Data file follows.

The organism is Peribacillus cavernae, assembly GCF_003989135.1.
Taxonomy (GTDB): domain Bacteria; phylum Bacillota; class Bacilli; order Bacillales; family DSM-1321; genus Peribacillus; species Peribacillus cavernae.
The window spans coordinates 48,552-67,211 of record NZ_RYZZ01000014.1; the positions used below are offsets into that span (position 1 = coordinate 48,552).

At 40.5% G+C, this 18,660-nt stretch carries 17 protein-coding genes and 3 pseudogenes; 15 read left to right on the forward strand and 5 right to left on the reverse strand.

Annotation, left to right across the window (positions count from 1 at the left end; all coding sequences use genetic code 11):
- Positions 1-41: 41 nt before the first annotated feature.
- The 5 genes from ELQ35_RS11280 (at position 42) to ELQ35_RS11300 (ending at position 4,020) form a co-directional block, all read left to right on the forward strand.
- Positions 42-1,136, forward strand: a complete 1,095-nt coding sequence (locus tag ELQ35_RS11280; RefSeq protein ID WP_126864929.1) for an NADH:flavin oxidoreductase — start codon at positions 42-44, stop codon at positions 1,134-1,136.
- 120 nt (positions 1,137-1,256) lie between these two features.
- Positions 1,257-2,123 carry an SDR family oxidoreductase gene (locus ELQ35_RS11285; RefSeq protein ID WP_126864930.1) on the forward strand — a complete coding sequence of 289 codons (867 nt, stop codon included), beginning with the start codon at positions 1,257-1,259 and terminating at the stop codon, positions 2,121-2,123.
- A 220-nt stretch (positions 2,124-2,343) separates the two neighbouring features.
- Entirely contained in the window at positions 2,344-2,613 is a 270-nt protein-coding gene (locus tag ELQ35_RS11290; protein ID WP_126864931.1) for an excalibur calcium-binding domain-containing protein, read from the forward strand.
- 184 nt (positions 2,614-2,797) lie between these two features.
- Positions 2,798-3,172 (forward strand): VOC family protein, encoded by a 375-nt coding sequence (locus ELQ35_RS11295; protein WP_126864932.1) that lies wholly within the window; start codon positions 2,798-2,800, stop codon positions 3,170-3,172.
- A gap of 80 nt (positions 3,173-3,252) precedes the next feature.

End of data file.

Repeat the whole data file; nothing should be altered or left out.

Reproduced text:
The organism is Peribacillus cavernae, assembly GCF_003989135.1.
Taxonomy (GTDB): domain Bacteria; phylum Bacillota; class Bacilli; order Bacillales; family DSM-1321; genus Peribacillus; species Peribacillus cavernae.
The window spans coordinates 48,552-67,211 of record NZ_RYZZ01000014.1; the positions used below are offsets into that span (position 1 = coordinate 48,552).

At 40.5% G+C, this 18,660-nt stretch carries 17 protein-coding genes and 3 pseudogenes; 15 read left to right on the forward strand and 5 right to left on the reverse strand.

Annotation, left to right across the window (positions count from 1 at the left end; all coding sequences use genetic code 11):
- Positions 1-41: 41 nt before the first annotated feature.
- The 5 genes from ELQ35_RS11280 (at position 42) to ELQ35_RS11300 (ending at position 4,020) form a co-directional block, all read left to right on the forward strand.
- Positions 42-1,136, forward strand: a complete 1,095-nt coding sequence (locus tag ELQ35_RS11280; RefSeq protein ID WP_126864929.1) for an NADH:flavin oxidoreductase — start codon at positions 42-44, stop codon at positions 1,134-1,136.
- 120 nt (positions 1,137-1,256) lie between these two features.
- Positions 1,257-2,123 carry an SDR family oxidoreductase gene (locus ELQ35_RS11285; RefSeq protein ID WP_126864930.1) on the forward strand — a complete coding sequence of 289 codons (867 nt, stop codon included), beginning with the start codon at positions 1,257-1,259 and terminating at the stop codon, positions 2,121-2,123.
- A 220-nt stretch (positions 2,124-2,343) separates the two neighbouring features.
- Entirely contained in the window at positions 2,344-2,613 is a 270-nt protein-coding gene (locus tag ELQ35_RS11290; protein ID WP_126864931.1) for an excalibur calcium-binding domain-containing protein, read from the forward strand.
- 184 nt (positions 2,614-2,797) lie between these two features.
- Positions 2,798-3,172 (forward strand): VOC family protein, encoded by a 375-nt coding sequence (locus ELQ35_RS11295; protein WP_126864932.1) that lies wholly within the window; start codon positions 2,798-2,800, stop codon positions 3,170-3,172.
- A gap of 80 nt (positions 3,173-3,252) precedes the next feature.